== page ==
Evening Will Come: A Monthly Journal of Poetics (Issue 32, August 2013—Women Looking at Vispo Issue)

Rosaire Appel
(re: here’s #172 and #173 / Robert Grenier.)

Robert Grenier

On being invited to choose one and say about it – I wanted to do this – isolate and examine one closely – so I leafed through, bookmarking candidates. Trying to single out one is a great way to spend time with this book – but what’s my criteria for choosing? Next day, I marked more pages, subtracted one or two. Next day – change of mood/ start over – all new bookmarks. How had I missed the humor? If my criteria is simply ‘what gets my attention’ – my criteria is fickle. Ones I passed up yesterday intrigue me today. This thick book is chocked full, every page different – trying to narrow it down to one: no fun. Let them all roam freely unchosen. What really interests me is: what ARE these things that engage both reading and looking – two acts that have been traditionally kept apart like twins separated at birth. Does the fact that artists/writers are gravitating toward this form mean that our brains are becoming more capable of processing these two at once?

Okay, I’ll play. I open the book at random, here’s #172 and 173 / Robert Grenier. Lines, simultaneously drawn and written. The difference between drawing and writing at the level of marks-making is the kind of thing I like to roll over in my mind. It takes me back into history and pre-history, to marks that were made at the beginning of civilization. Was there, before languages were fully developed, a solid boundary between looking and reading? I’m not searching for an answer, I’m reveling in the space of the question. Bringing my attention back to Grenier’s page, I look at how these lines are behaving with one another, what are the internal dialogues among them? I don’t have a sense that they’re describing something extraneous – and I suspect the lines are based on words, but unreadably. Now I want to think about unreadable writing.... This is what good poems do, no matter what the form: they offer things to think about, not through answers but by way of the quests they provoke.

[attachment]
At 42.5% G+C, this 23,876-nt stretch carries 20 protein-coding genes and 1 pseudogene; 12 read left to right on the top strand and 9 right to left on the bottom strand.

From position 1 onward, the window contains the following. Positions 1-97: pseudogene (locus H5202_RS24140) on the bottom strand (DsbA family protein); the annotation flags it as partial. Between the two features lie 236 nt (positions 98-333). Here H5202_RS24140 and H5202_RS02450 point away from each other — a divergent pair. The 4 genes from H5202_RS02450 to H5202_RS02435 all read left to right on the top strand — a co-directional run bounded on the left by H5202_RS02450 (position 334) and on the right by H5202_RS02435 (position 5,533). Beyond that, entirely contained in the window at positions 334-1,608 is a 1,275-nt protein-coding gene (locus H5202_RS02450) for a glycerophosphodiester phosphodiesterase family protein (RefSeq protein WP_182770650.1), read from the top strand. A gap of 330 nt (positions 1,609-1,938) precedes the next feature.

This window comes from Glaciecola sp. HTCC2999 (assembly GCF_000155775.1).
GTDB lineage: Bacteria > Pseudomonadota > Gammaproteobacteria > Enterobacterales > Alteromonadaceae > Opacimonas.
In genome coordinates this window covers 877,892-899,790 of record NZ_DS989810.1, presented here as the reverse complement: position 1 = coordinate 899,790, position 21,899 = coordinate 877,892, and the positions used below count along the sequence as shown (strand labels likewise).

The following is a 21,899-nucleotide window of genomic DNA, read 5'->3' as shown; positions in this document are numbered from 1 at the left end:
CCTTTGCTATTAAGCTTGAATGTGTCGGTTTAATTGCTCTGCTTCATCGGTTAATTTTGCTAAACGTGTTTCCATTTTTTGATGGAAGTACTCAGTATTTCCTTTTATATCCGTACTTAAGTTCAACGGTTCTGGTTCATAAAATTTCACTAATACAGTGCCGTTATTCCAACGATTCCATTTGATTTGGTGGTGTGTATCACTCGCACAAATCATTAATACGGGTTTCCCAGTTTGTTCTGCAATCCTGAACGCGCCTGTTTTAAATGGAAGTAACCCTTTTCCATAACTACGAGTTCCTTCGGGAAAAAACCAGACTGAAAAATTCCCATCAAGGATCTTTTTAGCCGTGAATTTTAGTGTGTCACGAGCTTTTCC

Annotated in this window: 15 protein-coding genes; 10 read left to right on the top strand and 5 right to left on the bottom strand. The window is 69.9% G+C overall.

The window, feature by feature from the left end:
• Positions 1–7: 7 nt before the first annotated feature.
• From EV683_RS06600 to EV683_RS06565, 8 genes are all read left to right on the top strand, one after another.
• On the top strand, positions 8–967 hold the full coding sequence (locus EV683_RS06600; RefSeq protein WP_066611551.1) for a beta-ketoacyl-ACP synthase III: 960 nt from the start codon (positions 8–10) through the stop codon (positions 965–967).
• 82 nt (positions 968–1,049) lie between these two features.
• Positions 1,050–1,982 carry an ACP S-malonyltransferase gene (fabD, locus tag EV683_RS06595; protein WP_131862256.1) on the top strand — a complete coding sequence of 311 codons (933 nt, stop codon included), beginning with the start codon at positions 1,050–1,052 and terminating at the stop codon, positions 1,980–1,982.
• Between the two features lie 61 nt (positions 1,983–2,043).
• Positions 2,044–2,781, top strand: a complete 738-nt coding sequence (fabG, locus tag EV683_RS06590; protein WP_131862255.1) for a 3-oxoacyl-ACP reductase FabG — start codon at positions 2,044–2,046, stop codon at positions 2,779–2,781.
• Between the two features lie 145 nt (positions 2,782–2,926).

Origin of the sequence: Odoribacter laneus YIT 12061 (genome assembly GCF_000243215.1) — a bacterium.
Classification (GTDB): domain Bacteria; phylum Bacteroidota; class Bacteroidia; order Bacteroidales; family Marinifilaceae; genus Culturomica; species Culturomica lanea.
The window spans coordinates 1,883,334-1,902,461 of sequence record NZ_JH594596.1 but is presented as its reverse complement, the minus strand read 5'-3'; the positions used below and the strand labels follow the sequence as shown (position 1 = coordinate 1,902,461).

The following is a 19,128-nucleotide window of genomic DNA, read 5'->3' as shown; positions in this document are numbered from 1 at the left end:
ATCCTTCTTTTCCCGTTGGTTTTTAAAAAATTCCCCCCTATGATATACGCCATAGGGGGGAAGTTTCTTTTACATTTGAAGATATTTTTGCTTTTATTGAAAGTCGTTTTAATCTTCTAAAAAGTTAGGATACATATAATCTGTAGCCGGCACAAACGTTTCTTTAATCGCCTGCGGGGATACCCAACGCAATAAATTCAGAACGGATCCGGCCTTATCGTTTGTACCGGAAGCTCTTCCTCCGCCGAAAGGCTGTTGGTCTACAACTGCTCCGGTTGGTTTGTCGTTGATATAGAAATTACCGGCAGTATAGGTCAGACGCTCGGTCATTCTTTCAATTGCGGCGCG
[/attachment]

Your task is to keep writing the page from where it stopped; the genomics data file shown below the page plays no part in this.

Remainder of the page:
Later, I went to a chapbook festival: dozens of tables offered small, beautifully printed books on nice paper. I leafed through many and they were all pretty much identical: skinny lines of type followed the leader down the page. The books were all visually the same no matter what the content. Visually numbing! The Last Vispo came to mind. What if these neat little books with their polite covers contained some visual poems! What if every traditional chapbook was interspersed with a few look-reads rather than all read-reads? On that nice paper, so carefully printed....